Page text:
Indeed. The Play and Walker and Silhouette are both hyperlink games, but I wouldn’t consider the Choice Of games [that I’ve seen/played, which is certainly not all of them] to be hyperlink games, even though they do literally use hyperlinks. I also say The Matter of the Monster isn’t one, even though it’s made in the same system as The Play. Less straightforwardly, though, I admit that my internal criteria for using the term are quite vague and non-rigorous. I think deciding factor to me is the extent to which the links are scattered throughout the text (like Wikipedia) instead of stacked neatly at the end (like a multiple-choice question), and that’s an almost entirely aesthetic judgment. There’s also something about the extent to which a game does not close off the un-picked choices that makes it feel more properly hyperlink-y to me. I doubt I could fully taxonomize this.
I like the term that Choice Of Games uses, which is “choice-based game.” I think it emphasizes the pertinent difference between those games and world-modeled/parser IF, which is the granularity of game moves. Choice-based games are toward the “make major narrative changes per move” end of the spectrum, and parser IF is toward the “make subtle changes in the state of the world” end of the spectrum. I think one of the reasons why The Play has been so well-received is that it supports the gamut; you can make big emotional decisions, but you can also putter around observing your surroundings, if you like, which was very comforting to us parser-game folks.
(Also, in case this idea isn’t dead: I agree that “interactive fiction”, as used in the title of this forum, the IFComp, the XYZZY awards, and so on, has never been used to mean “things that are interactive and are fictional”. Total red herring. Also, “science fiction” is not limited to fiction about science; “fantasy” does not include all made-up stories; and other statements that should be too obvious to repeat.)
I too have been using “choice-based game” in recent discussions.
I think this makes a lot of sense, to have separate names for these different classifications, but leaving IF as an encompassing umbrella term.
Hmm. Choice may work, but I’m not so happy with the term “game”. The reason IF moved away from the term “adventure game” decades ago was partly because some works were being created that had less and less resemblance to games, and there’s similarly no reason that the scope of non-parsed IF should be limited to games.
What about terms like Parsed Fiction vs. Choice Fiction, Explicit Choice Fiction, Decision-Tree Fiction, or Explicated-Options Fiction (as decreasingly likely outcomes), all of which exists in the universe of Interactive Fiction (itself a subset of electronic entertainment)?
I at first thought that the main distinguishing characteristic of hypertext fiction was that it presented a set of modal choices at the end of every narrative ‘beat’. But as tove points out, it’s possible for non-choicescript systems to present incidental descriptive details without advancing the plot, as The Play did – and even in CS this can be accomplished by looping back to a hub menu when a decisive choice has not been made. But all of these have more in common with one another than with IF written in parser-based systems, so it would be nice if the term for them included all the various types (stateless like the CYOA books, player-handled statistics like some RPG one-person books, computer handled statistics like CS et al, crossed with the various flavors of hypertext and multiple-choice-at-the-end-of-each-section).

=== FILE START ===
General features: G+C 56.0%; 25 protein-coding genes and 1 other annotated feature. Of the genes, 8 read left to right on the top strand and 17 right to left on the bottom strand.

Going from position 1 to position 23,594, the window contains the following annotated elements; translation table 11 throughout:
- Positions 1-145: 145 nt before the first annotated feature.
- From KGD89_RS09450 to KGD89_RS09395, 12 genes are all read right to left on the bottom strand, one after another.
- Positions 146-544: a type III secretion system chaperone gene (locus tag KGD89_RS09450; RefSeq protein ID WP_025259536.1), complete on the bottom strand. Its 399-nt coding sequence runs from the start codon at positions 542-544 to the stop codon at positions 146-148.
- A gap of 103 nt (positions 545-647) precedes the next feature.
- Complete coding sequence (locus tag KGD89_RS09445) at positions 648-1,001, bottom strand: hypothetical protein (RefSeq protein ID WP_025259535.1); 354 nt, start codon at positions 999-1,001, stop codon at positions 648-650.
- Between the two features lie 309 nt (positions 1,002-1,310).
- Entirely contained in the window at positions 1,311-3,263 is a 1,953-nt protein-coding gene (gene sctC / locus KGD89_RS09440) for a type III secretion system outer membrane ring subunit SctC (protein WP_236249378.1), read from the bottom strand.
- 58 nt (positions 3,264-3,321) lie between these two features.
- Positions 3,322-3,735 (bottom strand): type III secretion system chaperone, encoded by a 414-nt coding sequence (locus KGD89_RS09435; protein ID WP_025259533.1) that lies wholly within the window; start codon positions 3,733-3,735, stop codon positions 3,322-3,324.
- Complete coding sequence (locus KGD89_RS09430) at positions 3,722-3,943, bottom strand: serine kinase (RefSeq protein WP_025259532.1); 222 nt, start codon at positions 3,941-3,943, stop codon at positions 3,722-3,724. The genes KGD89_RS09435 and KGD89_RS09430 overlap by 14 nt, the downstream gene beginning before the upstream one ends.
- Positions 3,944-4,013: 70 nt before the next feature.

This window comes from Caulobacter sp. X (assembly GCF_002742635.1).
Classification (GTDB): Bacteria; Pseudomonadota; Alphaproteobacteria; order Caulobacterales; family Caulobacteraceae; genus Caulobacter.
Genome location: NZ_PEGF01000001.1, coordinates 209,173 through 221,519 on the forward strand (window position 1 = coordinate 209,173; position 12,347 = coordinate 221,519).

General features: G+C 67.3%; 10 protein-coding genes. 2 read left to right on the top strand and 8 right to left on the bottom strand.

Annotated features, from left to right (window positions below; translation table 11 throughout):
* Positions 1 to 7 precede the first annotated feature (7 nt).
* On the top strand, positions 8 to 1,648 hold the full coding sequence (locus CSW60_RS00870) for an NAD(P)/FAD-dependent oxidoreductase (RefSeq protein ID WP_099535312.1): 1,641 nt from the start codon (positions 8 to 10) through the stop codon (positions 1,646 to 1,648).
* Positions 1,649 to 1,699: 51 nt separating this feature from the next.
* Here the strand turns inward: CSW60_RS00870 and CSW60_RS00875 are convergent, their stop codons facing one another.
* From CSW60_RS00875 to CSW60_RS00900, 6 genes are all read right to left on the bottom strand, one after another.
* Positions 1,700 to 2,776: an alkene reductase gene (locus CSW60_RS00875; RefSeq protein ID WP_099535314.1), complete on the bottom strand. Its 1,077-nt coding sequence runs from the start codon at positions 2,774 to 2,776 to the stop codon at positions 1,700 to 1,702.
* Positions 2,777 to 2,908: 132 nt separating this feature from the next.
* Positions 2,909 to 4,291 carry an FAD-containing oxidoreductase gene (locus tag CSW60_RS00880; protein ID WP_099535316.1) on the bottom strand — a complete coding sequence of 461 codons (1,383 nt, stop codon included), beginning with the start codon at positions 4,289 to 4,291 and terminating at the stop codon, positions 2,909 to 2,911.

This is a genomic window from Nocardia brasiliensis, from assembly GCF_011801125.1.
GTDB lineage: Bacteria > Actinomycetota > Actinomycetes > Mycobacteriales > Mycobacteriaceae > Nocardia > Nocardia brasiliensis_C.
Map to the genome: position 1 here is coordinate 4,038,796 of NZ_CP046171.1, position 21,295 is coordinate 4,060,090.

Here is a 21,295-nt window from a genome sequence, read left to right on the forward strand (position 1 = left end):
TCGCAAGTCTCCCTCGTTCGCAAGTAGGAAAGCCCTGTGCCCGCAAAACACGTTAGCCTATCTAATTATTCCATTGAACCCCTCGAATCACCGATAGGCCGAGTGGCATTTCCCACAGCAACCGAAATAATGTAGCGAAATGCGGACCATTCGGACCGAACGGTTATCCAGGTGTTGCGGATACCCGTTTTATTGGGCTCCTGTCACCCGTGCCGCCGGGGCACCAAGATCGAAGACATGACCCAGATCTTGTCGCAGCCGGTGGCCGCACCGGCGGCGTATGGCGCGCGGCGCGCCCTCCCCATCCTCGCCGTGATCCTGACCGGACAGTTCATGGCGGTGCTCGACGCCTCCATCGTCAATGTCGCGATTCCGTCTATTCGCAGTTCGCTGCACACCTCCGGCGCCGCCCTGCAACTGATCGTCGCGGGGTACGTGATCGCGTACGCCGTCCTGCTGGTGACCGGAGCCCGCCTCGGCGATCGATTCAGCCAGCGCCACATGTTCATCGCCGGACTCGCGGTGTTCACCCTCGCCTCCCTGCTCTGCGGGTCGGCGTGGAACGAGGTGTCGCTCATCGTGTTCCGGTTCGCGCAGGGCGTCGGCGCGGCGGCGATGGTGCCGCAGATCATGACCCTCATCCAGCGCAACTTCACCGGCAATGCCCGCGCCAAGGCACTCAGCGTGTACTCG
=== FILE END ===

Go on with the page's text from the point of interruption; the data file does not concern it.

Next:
Zarf has already said here that the differing input mechanisms are of fundamental difference, and I agree.
I think it was also Zarf who once said before that a further substantial difference is that “CYOA” generally makes explicit what your options/potential interactions can be, where as “IF” generally doesn’t. This difference largely flows from the different input mechanisms, but also drives the choice of one over the other.
“CYOA” style mechanisms have been a part of “IF” for a very long time, think of number conversation options for example. We are seeing more and more works using traditional IF VMs use CYOA style mechanisms too. So I have no problem with CYOA being widely accepted into the IF community. Perhaps in the future we will talk about how prominent the parser is in a particular work (from being non-existent to the only input mechanism).
The real problem of the XYZZY awards isn’t one of mechanisms or genres but of communities. And people problems are always harder to solve.
A thought just occurred to me. It seems weird to me that there is so much talk about parser-IF and choice-based games being fundamentally the same, when so few people in the community seem to acknowledge the greater similarities between IF and MUDs. Furthermore, IF and MUDs are more clearly descended from the same tradition; the original “M.U.D.” got its name because it was a multi-user form of Dungeon. The MUD and IF communities just never really got together to the same level that the CYOA community (or at ChoiceScript) has been interacting with the IF community lately.
I think it’s great that parser-IF players and writers are considering and discussing the similarities with CYOAs, but I don’t think community relations should determine the accepted definitions. I feel that MUDs have more cause than CYOAs to be called “interactive fiction” according to the text adventure tradition and the objective interface similarities.